Integrated Surface-subsurface Water and Solute Modeling of a Reclaimed In-pit Oil Sands Mine: Effects of Ground Freezing and Thawing

Ranjeet Nagare
Young-Jin Park
Rob Wirtz
Dallas Heisler
Glen Miller
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The upland and wetlands substrate in reclaimed oil sands landforms will be constructed of post-mining materials with an objective of replicating the landscape and hydrology of the surrounding boreal systems. Porewater in these materials contain elevated levels of salts and other solutes. Water quality will govern the success and sustainability of the reclaimed landscape. Tightly coupled water and heat dynamics control water and solute movement in boreal systems. We used three-dimensional integrated surface-subsurface flow and chloride transport models with and without ground freezing-thawing to compare performance of an in-pit oil sands mine currently being reclaimed.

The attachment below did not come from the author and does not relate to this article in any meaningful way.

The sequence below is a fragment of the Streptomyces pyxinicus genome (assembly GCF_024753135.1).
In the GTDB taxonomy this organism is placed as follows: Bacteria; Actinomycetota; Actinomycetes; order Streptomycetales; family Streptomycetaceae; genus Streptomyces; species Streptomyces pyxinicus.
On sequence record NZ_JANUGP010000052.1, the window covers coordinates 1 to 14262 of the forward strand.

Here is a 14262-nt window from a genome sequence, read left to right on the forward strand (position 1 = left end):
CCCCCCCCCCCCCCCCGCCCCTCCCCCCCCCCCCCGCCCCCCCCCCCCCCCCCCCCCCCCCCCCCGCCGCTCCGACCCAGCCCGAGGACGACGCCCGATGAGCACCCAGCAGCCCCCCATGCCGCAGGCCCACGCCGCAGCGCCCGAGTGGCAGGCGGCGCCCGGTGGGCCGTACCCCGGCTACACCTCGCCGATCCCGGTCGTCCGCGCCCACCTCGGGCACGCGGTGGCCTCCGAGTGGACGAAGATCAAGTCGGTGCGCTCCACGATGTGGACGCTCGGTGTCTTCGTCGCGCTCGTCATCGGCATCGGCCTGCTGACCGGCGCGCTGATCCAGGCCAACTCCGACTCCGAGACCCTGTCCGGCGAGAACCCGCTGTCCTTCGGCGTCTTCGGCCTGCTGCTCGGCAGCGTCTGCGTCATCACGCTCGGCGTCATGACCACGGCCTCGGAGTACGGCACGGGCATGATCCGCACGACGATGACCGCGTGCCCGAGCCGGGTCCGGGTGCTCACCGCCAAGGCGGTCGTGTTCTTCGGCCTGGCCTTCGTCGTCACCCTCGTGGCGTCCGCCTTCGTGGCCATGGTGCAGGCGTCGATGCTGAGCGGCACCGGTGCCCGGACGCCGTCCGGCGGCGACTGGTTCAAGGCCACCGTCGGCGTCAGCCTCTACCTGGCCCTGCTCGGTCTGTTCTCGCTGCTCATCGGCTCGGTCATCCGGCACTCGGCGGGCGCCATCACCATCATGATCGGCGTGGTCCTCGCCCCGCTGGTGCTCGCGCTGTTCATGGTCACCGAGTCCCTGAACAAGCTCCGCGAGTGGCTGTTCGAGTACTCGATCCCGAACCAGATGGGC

New hydrological insights for the region: Transient simulations under wet/dry climate cycles suggest that the reclaimed landform will shed water only during wet years. Annual water balance with and without coupled heat dynamics is identical. However, the three-dimensional representation of ground freeze-thaw results in reduced snowmelt infiltration, summer groundwater table, and solute release during winter. The outcome is increased spring runoff, 20% decrease in chloride
mass release over simulated eight-year wet climate cycle and relatively reduced summer runoff.  The model results suggest that (1) coupled heat dynamics should be considered for detailed evaluation of reclaimed in-pit landforms at finer time scales, and (2) modeling reclaimed landforms without freeze-thaw provides conservative annual solute release estimates, which is appropriate for coarse site-wide models.